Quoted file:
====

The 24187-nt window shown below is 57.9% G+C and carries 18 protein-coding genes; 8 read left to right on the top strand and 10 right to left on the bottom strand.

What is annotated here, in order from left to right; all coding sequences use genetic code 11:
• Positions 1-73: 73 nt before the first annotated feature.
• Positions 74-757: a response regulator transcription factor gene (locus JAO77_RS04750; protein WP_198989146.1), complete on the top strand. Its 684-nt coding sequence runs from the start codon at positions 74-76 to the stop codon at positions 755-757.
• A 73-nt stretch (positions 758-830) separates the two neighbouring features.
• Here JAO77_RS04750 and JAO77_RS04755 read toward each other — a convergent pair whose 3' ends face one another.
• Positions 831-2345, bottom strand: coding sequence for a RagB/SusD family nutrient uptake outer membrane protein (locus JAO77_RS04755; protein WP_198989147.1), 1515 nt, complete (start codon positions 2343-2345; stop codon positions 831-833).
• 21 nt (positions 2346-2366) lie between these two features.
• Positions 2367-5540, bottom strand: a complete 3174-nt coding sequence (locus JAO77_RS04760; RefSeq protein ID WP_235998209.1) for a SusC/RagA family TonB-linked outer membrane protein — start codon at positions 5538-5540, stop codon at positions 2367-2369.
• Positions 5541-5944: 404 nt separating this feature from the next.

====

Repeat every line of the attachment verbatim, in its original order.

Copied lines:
The 24187-nt window shown below is 57.9% G+C and carries 18 protein-coding genes; 8 read left to right on the top strand and 10 right to left on the bottom strand.

What is annotated here, in order from left to right; all coding sequences use genetic code 11:
• Positions 1-73: 73 nt before the first annotated feature.
• Positions 74-757: a response regulator transcription factor gene (locus JAO77_RS04750; protein WP_198989146.1), complete on the top strand. Its 684-nt coding sequence runs from the start codon at positions 74-76 to the stop codon at positions 755-757.
• A 73-nt stretch (positions 758-830) separates the two neighbouring features.
• Here JAO77_RS04750 and JAO77_RS04755 read toward each other — a convergent pair whose 3' ends face one another.
• Positions 831-2345, bottom strand: coding sequence for a RagB/SusD family nutrient uptake outer membrane protein (locus JAO77_RS04755; protein WP_198989147.1), 1515 nt, complete (start codon positions 2343-2345; stop codon positions 831-833).
• 21 nt (positions 2346-2366) lie between these two features.
• Positions 2367-5540, bottom strand: a complete 3174-nt coding sequence (locus JAO77_RS04760; RefSeq protein ID WP_235998209.1) for a SusC/RagA family TonB-linked outer membrane protein — start codon at positions 5538-5540, stop codon at positions 2367-2369.
• Positions 5541-5944: 404 nt separating this feature from the next.